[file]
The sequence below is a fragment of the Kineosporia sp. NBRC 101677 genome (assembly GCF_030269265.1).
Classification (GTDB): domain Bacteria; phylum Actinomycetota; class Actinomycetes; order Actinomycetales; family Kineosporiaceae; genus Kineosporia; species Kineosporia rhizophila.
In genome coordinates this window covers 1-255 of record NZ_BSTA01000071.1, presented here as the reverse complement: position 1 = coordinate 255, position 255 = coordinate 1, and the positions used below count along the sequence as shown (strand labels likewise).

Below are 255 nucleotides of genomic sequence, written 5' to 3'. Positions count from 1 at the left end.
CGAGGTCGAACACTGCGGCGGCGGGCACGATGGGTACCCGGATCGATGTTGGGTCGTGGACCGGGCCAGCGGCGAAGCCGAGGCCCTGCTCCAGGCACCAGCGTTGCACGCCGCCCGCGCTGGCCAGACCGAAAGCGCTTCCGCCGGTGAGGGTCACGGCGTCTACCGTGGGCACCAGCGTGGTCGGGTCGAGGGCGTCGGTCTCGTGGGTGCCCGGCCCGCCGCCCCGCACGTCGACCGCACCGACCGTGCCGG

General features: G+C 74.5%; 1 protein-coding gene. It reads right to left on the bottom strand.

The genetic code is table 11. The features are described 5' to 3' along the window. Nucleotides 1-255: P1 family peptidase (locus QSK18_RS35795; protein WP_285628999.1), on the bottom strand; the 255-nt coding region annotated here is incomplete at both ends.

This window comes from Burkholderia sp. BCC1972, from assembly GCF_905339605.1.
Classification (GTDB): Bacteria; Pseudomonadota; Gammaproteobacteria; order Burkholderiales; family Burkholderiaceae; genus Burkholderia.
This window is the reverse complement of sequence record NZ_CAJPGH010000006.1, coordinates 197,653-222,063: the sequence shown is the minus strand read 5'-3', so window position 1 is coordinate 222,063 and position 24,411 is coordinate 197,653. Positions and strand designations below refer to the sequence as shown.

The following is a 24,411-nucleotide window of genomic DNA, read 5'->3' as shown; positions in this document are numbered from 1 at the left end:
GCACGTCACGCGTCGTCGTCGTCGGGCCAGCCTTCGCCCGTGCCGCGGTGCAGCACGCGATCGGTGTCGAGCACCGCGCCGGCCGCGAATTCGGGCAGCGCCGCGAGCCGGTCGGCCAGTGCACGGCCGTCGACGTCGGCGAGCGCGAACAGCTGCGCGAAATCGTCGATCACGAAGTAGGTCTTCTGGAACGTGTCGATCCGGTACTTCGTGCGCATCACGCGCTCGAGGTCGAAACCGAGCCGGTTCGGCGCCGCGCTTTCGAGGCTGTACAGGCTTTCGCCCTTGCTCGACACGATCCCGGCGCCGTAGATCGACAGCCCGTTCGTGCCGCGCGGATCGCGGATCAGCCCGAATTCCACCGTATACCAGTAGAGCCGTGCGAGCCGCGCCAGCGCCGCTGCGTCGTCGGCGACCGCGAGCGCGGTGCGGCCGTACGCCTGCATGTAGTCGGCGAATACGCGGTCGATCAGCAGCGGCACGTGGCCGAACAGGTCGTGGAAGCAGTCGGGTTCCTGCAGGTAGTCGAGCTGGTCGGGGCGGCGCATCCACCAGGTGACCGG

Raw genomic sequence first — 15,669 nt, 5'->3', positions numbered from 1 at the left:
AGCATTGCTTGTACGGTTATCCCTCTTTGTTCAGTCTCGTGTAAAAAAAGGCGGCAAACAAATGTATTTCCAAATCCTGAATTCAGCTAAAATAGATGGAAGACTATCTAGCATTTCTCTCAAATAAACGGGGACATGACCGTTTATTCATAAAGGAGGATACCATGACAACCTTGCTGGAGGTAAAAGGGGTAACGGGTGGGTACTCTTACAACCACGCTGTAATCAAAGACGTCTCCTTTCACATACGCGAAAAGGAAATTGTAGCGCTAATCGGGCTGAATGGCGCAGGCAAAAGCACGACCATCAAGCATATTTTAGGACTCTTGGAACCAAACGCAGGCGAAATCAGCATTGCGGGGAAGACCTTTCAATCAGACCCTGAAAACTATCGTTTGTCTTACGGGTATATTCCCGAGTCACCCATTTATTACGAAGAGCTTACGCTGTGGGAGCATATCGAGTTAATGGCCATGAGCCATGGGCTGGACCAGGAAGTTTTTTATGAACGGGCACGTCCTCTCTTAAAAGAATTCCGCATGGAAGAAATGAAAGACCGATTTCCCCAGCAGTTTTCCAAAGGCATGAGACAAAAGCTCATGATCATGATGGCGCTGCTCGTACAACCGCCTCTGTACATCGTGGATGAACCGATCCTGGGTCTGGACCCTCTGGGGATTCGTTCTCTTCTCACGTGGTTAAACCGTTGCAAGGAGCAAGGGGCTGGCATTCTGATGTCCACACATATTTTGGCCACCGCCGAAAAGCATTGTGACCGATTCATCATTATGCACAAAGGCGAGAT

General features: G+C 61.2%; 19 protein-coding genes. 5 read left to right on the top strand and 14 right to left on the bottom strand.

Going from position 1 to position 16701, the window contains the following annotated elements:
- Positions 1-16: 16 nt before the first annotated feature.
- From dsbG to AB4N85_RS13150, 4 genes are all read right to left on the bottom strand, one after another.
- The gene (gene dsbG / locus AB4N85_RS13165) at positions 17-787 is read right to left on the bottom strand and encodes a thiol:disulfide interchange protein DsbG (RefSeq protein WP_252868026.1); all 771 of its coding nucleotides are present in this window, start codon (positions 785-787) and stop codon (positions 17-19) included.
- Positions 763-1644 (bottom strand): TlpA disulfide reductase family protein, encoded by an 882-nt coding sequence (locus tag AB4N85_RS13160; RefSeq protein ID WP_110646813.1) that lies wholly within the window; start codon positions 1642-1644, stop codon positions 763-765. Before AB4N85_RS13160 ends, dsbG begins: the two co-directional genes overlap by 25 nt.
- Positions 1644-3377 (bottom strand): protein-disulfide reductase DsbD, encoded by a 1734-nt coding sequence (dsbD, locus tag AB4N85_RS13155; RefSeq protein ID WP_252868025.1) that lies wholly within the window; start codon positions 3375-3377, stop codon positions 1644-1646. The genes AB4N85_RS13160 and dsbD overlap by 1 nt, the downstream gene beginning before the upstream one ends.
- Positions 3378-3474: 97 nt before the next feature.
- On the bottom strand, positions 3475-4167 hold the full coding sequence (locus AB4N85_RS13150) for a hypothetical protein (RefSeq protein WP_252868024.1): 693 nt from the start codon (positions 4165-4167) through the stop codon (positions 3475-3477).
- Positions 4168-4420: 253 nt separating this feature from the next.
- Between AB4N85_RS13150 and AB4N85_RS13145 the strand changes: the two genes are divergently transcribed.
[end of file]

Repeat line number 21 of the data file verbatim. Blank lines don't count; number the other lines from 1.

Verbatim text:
- Positions 1644-3377 (bottom strand): protein-disulfide reductase DsbD, encoded by a 1734-nt coding sequence (dsbD, locus tag AB4N85_RS13155; RefSeq protein ID WP_252868025.1) that lies wholly within the window; start codon positions 3375-3377, stop codon positions 1644-1646. The genes AB4N85_RS13160 and dsbD overlap by 1 nt, the downstream gene beginning before the upstream one ends.